Before discovering the reality of the warning expressed in the title of this brief , but I believe important, cautionary essay, I used several different brands and types of print-and-stick-on disk labeling systems. There are many different brands of print and stick labels on the market – each with its very own (proprietary and unique) software and label sheet layouts – rendering them non-interchangeable with each other. This is where the companies that make them generate their ongoing profits – from the sale of the blank label pages that will work only with their own software. (Does this remind you of the issue of the cost of ink cartridges for your printer? It should.) The basic applications are all quite similar. They allow for the design of a personalized label which you then print on your own printer and then use the device provided with the software to apply the label to your disk.
They are all reasonably easy to use and often can be creatively employed to create beautiful labels for your disks. Most allow the use of clip-art or photos along with their own collections of designs and assorted layout options. I used them myself for years, before discovering that there was trouble in paradise.
That being said, my fundimental purpose in writing this review is to try to dissuade you from using these sticky labels at all! All of them (there is no one brand exception that I have been able to identify) will likely throw the delicate balance of the disk off – some by quite a lot. Over time, this will make many of them unreadable on your standard CD and DVD players. Also, the glue itself that is used to adhere the label to the disk causes the plastic of the disk to actually decompose and the content, subsequently, corrupted. Again, this is not something you would notice right away – but over time, the quality and overall playability of the information, pictures or videos on the disk will, in most cases, become compromised.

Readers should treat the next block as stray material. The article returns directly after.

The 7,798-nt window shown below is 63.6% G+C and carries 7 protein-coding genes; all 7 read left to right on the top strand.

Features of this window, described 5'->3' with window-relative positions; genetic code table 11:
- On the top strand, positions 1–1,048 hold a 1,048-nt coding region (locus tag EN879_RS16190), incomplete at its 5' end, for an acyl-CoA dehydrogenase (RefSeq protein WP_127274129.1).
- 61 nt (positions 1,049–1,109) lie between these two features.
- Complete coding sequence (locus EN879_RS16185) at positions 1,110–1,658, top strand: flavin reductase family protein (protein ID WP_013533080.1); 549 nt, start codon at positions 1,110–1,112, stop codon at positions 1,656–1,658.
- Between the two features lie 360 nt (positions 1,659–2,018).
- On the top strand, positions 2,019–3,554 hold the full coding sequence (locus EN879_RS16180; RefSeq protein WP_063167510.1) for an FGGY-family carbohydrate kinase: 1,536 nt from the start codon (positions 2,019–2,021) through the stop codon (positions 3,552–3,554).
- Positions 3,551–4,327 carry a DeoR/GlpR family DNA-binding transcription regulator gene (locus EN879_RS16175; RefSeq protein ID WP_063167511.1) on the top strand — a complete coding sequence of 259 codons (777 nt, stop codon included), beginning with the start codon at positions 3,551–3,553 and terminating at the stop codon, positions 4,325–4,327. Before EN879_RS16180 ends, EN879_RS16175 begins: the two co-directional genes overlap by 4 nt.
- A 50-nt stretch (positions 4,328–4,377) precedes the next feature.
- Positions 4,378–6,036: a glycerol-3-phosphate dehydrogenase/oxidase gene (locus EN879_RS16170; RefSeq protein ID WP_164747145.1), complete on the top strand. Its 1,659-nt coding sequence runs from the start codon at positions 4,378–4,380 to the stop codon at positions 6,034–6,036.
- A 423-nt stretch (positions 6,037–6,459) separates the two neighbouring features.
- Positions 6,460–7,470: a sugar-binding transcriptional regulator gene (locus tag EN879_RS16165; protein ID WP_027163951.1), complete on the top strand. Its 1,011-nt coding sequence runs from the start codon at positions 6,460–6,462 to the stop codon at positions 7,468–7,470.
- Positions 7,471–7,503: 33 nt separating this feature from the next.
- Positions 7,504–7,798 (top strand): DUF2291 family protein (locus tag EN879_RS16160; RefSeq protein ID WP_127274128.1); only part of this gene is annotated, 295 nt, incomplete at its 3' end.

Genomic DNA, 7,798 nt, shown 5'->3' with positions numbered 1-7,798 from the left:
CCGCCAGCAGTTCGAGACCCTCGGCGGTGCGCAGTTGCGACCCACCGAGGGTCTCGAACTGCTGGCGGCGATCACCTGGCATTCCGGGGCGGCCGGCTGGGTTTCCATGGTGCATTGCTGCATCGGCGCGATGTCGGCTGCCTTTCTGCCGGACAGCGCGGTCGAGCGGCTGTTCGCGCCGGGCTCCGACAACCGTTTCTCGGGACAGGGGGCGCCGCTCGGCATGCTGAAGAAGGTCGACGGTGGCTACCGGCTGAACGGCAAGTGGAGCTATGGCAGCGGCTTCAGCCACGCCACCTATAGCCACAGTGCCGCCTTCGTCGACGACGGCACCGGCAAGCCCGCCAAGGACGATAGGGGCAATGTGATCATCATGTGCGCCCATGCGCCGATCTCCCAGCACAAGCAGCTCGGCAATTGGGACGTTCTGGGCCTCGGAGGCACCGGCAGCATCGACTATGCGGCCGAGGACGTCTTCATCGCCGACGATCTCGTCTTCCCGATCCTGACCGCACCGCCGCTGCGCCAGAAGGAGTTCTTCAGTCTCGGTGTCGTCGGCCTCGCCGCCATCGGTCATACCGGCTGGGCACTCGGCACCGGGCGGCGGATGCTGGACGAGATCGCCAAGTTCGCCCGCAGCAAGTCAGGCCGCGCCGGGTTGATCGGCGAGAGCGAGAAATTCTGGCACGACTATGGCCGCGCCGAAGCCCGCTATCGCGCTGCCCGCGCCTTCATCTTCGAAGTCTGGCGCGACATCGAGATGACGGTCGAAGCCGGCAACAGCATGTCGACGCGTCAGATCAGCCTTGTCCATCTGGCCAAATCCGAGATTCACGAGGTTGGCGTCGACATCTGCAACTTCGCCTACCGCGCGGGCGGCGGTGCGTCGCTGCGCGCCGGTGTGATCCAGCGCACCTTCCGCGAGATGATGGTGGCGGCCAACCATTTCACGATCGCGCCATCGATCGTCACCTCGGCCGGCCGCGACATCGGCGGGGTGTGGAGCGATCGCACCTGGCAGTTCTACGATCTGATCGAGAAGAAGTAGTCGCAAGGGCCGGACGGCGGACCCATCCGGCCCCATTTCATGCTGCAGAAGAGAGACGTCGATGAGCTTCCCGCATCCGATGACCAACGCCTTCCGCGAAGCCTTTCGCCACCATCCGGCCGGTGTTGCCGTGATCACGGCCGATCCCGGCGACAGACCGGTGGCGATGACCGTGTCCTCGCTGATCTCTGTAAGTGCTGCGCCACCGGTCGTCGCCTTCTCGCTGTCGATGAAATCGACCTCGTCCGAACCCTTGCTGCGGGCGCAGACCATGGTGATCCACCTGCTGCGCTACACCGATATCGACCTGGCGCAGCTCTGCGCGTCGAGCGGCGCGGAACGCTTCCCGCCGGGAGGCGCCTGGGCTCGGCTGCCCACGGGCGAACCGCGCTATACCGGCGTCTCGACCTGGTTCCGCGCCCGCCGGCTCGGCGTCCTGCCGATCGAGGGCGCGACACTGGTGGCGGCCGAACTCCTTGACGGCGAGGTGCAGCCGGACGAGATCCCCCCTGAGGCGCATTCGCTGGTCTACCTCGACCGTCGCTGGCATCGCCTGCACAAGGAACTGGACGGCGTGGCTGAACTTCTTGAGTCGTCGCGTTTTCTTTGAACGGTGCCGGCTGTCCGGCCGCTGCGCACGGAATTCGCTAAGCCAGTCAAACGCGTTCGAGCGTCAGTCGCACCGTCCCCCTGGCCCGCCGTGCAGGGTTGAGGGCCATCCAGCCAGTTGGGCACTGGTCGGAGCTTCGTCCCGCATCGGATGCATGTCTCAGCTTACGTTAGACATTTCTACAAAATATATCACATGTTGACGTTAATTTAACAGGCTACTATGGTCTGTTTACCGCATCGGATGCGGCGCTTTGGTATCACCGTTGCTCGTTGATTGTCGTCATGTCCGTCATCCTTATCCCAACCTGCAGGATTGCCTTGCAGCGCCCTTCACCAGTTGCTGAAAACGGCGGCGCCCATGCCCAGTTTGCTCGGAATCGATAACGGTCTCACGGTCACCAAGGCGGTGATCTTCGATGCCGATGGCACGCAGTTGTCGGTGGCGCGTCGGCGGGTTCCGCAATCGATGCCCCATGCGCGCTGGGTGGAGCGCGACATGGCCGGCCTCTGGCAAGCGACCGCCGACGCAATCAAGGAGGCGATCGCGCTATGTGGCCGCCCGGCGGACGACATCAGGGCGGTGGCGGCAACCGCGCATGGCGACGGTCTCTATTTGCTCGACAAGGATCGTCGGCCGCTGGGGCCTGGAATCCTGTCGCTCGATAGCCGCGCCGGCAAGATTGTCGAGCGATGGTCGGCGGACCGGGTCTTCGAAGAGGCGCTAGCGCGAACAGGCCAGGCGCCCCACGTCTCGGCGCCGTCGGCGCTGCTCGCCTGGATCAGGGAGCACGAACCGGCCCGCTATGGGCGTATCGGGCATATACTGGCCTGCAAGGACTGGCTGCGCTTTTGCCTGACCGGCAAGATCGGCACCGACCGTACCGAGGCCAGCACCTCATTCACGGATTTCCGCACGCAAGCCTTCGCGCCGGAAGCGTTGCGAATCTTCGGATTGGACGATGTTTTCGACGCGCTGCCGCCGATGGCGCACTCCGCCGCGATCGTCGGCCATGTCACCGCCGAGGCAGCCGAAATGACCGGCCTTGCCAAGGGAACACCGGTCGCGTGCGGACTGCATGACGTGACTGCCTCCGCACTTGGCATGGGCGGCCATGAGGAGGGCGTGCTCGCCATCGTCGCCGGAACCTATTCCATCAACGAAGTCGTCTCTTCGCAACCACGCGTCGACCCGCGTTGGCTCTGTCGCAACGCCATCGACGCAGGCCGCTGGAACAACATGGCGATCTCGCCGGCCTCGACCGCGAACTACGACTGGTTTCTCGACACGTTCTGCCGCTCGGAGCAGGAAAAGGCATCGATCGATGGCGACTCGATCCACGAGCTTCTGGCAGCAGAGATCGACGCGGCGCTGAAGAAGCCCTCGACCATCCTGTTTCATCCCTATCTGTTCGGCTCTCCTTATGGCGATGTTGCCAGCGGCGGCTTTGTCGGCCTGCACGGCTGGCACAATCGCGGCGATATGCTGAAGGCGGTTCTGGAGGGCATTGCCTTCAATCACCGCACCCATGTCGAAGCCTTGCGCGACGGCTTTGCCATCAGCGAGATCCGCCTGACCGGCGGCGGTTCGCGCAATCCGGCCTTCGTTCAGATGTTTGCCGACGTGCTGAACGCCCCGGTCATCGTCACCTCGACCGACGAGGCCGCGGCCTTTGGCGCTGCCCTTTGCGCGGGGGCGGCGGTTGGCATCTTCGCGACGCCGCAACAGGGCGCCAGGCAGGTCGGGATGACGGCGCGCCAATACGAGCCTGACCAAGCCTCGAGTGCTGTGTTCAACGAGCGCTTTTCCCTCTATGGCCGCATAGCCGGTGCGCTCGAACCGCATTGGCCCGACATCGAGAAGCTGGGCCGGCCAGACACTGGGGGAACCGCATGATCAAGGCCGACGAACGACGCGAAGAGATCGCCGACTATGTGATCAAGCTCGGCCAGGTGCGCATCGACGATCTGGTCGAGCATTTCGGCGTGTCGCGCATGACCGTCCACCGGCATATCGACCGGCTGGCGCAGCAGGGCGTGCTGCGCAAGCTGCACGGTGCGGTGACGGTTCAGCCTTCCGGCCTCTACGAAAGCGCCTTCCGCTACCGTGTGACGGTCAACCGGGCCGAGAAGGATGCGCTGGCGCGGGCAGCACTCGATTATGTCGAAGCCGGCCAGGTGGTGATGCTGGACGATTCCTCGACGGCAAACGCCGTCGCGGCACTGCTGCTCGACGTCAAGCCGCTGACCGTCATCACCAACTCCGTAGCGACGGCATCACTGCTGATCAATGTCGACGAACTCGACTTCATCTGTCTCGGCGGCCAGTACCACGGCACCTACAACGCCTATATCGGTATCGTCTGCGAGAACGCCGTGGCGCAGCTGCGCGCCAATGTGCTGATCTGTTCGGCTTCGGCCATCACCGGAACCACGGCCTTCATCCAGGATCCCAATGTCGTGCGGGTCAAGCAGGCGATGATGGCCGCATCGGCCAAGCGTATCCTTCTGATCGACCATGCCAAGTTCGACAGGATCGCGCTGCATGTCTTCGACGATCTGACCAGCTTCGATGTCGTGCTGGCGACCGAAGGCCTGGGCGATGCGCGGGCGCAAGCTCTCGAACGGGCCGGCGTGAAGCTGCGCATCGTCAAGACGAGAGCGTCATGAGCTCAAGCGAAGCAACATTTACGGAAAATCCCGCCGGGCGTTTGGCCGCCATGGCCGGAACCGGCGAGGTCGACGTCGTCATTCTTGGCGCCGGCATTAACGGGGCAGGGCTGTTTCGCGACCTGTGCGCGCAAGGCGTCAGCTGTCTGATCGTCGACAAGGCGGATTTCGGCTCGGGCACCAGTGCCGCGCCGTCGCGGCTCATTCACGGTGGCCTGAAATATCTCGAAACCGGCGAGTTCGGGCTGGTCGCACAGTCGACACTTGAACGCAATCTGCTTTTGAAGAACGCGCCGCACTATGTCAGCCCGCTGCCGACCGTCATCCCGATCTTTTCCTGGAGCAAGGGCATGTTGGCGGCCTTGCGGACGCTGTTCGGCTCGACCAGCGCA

Simply put, while some of these labeling ‘systems’ are quite attractive, reasonably priced and alluring – they should be avoided by anyone hoping to keep their CDs and DVDs into the long-term future. There are, thankfully, several alternatives that allow for the safe personalized marking and/or labeling of your burned software.
Alternatives that will not damage your disks – either today or tomorrow, include 1) simple water-based markers, or 2) for those of you who, like myself, prefer a more professional looking identification of your disk, investing in a small ink jet or thermal printer might be worth your while. (I have a review posted of mine, The Signature Z1 by Primera – a thermal printer that I have been entirely satisfied with.) Additionally, many newer computers now come with burning drives and the necessary software to use a system patented as “LightScribe” which allows you to print directly onto the disk while it is still in your computer’s drive. To use it, however, you must use software that is LightScribe compatible. Business is always business.
In any event – eschew those stick-on labeling systems. You have worked too hard to produce your disks and don’t want them ruined by sticking extra, unbalanced weight and corrosive chemicals on them. Years from now, you (or whoever is listening to or watching what you have left behind) will appreciate it – a lot.